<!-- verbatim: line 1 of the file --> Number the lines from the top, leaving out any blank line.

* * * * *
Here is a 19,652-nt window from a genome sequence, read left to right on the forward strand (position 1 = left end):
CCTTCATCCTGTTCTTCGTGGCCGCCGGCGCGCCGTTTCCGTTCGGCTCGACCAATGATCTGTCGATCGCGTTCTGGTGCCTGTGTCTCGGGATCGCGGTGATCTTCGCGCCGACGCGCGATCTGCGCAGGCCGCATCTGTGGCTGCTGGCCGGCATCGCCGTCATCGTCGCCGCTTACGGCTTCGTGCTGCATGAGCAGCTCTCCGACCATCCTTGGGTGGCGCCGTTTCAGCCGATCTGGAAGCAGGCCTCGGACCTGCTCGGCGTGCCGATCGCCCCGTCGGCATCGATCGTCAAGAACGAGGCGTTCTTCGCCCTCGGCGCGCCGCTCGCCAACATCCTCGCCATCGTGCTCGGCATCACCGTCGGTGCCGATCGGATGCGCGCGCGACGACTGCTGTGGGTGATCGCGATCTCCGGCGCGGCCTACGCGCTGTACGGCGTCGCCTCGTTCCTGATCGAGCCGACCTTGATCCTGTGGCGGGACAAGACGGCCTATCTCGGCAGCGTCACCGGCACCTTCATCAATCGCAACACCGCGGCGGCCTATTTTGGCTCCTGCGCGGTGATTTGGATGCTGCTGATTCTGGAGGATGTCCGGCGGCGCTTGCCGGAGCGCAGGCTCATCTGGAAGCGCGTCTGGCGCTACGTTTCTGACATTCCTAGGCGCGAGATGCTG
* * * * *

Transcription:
Here is a 19,652-nt window from a genome sequence, read left to right on the forward strand (position 1 = left end):